We all know plastic is bad for the environment and it has far-reaching repercussions on marine life as 8 million tonnes of plastic is dumped into the ocean every year. Of this, 0.025% are plastic straws and while this may seem like a conservative figure its sheer number varies between 437 million and 8.3 billion plastic straws globally.
While many restaurants are jumping on the bandwagon of sustainability, from switching to paper, bamboo, coconut leaves and metal straws, this Thane-based startup, called Nom, has introduced edible straws that can be eaten after consuming the drink.
“The straws are made by using 15 different ingredients such as wheat flour, rice flour, all-natural stevia, cocoa powder, vegetable oil, additives, and binders that are all FSSAI approved. We launched this as a sustainable alternative to plastic straws and wanted to leave no trace behind,” says the co-founder Shashank Gupta, a graduate of chemical engineering from IIT Guwahati.
When inspiration strikes
In 2018, when Shashank and his co-founder Simran Rajput launched the company, they aimed to introduce sustainable cutlery. But, after doing some market research they understood that not all consumers were looking for sustainable alternatives. Some of them opted for such solutions only if they had some added benefits like eating the cutlery.
“With that notion in mind, we launched edible cups in 2018. But, their uses were limited and most beverages could not be poured into these cups owing to their fragile nature. So, we discontinued their production and decided to make straws. We thought about how people enjoy eating biscuit cones with their ice cream, and wondered — why not make straws that can be eaten after drinking your milkshake?” says Shashank.
A biscuit flavoured straw
Initially, the duo worked out a solution to make these straws from a kind of seaweed but it was all in vain. The raw materials had to be imported and the cost of production was high. In their second attempt, they decided to make the same using simple kitchen ingredients in different proportions.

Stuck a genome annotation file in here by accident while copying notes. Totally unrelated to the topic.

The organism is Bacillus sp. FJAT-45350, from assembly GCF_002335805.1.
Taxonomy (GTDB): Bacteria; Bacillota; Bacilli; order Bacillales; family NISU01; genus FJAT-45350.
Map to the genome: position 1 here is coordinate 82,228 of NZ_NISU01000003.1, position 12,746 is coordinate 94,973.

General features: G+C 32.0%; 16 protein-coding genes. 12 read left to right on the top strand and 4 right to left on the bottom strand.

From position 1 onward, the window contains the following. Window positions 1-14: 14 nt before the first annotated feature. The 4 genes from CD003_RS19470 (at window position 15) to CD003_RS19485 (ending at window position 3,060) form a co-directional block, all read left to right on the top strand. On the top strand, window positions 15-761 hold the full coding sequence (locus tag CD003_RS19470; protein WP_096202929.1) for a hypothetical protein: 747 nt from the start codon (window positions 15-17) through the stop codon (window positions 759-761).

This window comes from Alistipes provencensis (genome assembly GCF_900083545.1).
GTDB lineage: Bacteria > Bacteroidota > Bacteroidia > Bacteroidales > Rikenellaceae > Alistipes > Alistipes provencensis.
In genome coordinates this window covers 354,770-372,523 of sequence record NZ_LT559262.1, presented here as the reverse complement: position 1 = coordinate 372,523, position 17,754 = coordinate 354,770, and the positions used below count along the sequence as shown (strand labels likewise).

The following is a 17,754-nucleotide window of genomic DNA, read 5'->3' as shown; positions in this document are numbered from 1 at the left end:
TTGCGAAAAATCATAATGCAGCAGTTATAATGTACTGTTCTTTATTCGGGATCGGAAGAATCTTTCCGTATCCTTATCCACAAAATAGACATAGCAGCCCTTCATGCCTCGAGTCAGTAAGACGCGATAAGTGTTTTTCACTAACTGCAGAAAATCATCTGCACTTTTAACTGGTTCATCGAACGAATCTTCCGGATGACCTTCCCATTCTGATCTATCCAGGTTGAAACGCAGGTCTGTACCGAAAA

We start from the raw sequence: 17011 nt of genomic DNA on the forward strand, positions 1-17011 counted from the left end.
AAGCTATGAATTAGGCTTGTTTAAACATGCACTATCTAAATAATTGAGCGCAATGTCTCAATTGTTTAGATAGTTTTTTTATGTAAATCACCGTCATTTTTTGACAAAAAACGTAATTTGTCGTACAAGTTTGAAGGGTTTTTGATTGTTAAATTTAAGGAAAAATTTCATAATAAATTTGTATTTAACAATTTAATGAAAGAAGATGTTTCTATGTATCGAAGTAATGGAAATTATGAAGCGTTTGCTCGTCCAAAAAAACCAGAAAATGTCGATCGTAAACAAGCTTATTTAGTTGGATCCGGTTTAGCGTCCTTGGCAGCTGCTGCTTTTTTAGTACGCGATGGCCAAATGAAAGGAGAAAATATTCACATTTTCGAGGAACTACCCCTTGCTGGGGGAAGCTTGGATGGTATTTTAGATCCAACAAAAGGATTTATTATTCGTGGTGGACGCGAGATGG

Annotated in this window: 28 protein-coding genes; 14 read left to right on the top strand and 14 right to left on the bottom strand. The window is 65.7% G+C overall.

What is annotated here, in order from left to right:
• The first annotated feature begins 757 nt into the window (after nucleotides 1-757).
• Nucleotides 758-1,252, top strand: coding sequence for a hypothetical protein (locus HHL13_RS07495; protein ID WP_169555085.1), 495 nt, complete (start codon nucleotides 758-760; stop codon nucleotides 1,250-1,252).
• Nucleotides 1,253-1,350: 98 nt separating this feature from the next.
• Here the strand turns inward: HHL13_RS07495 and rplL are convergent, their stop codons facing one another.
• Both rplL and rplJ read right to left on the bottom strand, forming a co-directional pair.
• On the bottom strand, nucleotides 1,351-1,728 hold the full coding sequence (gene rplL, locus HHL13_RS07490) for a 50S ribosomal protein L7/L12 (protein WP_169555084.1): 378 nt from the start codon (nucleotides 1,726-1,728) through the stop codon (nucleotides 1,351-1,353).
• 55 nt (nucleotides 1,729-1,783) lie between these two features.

“It took us one year of research and development to get the straws right because we had to ensure that the biscuit-like product would remain solid inside a warm or cold beverage. For example, any biscuit after being dipped in coffee or tea would break-apart within a few seconds. To ensure this did not happen with the straw we worked out a solution to restrict the moisture molecule movement,” says Shashank, adding that the patent-pending product takes a minimum of 20 minutes for the straw to get soggy in a hot beverage and minimum 30 minutes in cold beverages.
The straws are made in three sizes (6 mm, 8 mm, and 12 mm) and six different flavours such as vanilla, strawberry, chocolate, lemon, mint, and coffee. They are currently being used by 10 restaurants across India, and are being distributed in countries like Russia, France, and Thailand.
Flag’s, a restaurant in Malad, Mumbai, purchased the straws in August 2020 and the manager, Ashish Powle, says that the customers enjoy the experience of drinking from a straw that can be eaten.
“We serve virgin mojito drinks with the mint-flavoured ones, and customers love the experience. Till date, we have used 300 straws and have not received any negative feedback. Some customers request for an additional straw because they enjoy eating it like a snack. Apart from that, since the straw is flavoured, it also enhances the taste of the beverage and does not overpower it,” says Ashish.
We at The Better India want to showcase everything that is working in this country. By using the power of constructive journalism, we want to change India – one story at a time. If you read us, like us and want this positive movement to grow, then do consider supporting us via the following buttons.
Please read these FAQs before contributing.